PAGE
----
I was impressed by Ms. Gunderson's wish to help her readers and explain things to them correctly -- a difficult task when writing about the law in the few words allowed in a column. I wrote her a note thanking her for mentioning me, and added two suggestions: One, we didn't discuss the small claims court limit, so I didn't know she had found something with the old, lower limit of $7,500. The current limit for small claims court is $10,000. Second, I wish I had thought of NACA.net when we spoke and she asked me how consumers could find an attorney to help with a defective product or service. NACA -- National Association of Consumer Advocates -- attorneys are likely to be much more experienced in handling consumer problems, and NACA attorneys (like me) are all committed on the consumer side of things: to join NACA, you have to agree that you won't represent any business against a consumer.
"Never forget, the law is never settled until it is settled right, it is never right until it is just, and it is never just until it serves society to the fullest."
Note the attempts to make it seem to come from a government source
The folks who prey on the elderly -- the Elderscammers -- never tire of trying to make their scam letters appear to come from an official source (anything that will get you to open them). When you get mail in an envelope that looks like this, your best bet is probably to recycle it immediately without even opening it.
If you are really torqued about their deceptive technique and want to make it a bit more expensive for them, here's one thing you can do: Open the envelope, but only so that you can find out if there is a postage-prepaid "Business Reply Envelope" inside (there often are). If there is a BRE, take a dark marker and write "STOP SENDING ME JUNK" on the reply card, and draw a big X over the part where they want you to give them all your personal information. Then stuff everything they sent you into the BRE, seal it, and drop it in the mail. This has proven remarkably effective at getting them to stop sending me any such junk. Sadly, all my elderly neighbors and friends keep me well supplied in examples of this kind of scam. (This one was another come-on for funeral expenses insurance, the biggest ripoff this side of waterline insurance plans.)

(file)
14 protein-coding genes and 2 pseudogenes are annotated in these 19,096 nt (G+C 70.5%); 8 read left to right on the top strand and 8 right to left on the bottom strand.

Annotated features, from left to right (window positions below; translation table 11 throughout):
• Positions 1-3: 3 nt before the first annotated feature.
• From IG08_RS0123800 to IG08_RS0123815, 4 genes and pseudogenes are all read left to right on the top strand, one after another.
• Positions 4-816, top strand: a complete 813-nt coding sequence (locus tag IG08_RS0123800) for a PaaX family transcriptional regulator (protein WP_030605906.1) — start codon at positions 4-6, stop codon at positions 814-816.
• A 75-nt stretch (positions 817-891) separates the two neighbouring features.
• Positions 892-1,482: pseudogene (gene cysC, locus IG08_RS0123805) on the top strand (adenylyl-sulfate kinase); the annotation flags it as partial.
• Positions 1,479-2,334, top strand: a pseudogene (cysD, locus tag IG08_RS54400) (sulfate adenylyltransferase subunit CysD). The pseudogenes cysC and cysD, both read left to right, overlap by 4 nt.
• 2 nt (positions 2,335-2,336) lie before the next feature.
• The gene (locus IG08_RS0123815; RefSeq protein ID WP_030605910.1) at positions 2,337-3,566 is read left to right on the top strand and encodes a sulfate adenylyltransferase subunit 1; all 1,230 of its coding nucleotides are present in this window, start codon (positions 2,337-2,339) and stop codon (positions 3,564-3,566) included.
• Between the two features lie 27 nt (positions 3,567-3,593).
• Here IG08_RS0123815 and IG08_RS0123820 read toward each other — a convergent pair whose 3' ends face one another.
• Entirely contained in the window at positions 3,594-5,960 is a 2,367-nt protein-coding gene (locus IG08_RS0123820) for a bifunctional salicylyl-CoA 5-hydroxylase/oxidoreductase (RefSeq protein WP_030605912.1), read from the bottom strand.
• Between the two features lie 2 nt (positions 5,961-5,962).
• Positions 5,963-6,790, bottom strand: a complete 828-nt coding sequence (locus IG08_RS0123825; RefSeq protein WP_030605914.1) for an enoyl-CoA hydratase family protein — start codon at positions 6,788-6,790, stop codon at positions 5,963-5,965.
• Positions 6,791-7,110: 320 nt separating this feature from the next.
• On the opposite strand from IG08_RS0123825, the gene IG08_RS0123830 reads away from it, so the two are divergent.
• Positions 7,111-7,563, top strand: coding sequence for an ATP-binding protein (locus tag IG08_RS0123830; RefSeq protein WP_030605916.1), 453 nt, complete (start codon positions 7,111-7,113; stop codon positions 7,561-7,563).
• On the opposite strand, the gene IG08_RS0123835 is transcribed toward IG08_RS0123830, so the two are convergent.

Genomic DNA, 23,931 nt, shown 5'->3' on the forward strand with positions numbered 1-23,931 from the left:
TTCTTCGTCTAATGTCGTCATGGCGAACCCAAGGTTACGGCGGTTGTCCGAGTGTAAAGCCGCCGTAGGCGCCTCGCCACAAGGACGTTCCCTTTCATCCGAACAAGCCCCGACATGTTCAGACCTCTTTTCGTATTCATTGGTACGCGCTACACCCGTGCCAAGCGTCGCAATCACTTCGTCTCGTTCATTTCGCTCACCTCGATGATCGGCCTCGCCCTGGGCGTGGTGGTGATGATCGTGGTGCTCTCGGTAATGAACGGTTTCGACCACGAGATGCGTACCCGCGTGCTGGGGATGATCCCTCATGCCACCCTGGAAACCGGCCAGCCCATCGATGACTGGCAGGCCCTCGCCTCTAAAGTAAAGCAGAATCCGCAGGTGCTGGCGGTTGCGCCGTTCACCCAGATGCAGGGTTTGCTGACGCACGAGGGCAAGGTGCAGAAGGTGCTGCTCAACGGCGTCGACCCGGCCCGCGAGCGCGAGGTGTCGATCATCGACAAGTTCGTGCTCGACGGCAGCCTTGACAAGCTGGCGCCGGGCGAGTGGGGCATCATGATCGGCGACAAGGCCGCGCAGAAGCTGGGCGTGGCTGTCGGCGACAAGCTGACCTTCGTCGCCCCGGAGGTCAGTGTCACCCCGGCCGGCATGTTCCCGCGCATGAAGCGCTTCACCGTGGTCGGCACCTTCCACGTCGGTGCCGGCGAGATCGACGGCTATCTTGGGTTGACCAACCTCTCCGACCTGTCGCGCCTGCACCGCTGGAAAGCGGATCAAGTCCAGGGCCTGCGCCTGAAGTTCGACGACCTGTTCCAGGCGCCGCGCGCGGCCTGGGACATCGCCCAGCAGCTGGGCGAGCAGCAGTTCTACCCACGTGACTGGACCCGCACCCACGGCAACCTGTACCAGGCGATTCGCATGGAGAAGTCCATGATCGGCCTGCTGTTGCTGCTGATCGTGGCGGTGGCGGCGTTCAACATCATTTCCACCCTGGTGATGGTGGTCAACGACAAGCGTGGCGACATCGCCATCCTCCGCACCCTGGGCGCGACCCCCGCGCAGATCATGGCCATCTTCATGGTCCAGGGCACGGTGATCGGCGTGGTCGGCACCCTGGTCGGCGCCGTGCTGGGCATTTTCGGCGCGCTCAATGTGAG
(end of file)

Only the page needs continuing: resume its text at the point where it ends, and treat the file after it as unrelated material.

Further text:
John Gear is a Salem attorney.
LAWYERLY FINE PRINT:
John Gear Law Office LLC and Salem Consumer Law. John Gear Law Office is in Suite 208B of the Security Building in downtown Salem at 161 High St. SE, across from the Elsinore Theater, a half-block south of Marion County Courthouse, just south of State Street. There is abundant, free 3-hour on-street parking throughout downtown Salem, and three multi-story parking ramps that offer free customer parking in downtown Salem too.
Our attorneys are only licensed to practice law in Oregon. This site may be considered advertising under Oregon State Bar rules. There is no legal advice on this site so you should not interpret anything you read here as intended for your particular situation. Besides, we are not representing you and we are not your attorneys unless you have hired us by entering into a representation agreement with me. While we do want you to consider us when you seek an attorney, you should not hire any attorney based on brochures, websites, advertising, or other promotional materials. All original content on this site is Copyright John Gear, 2010-2020.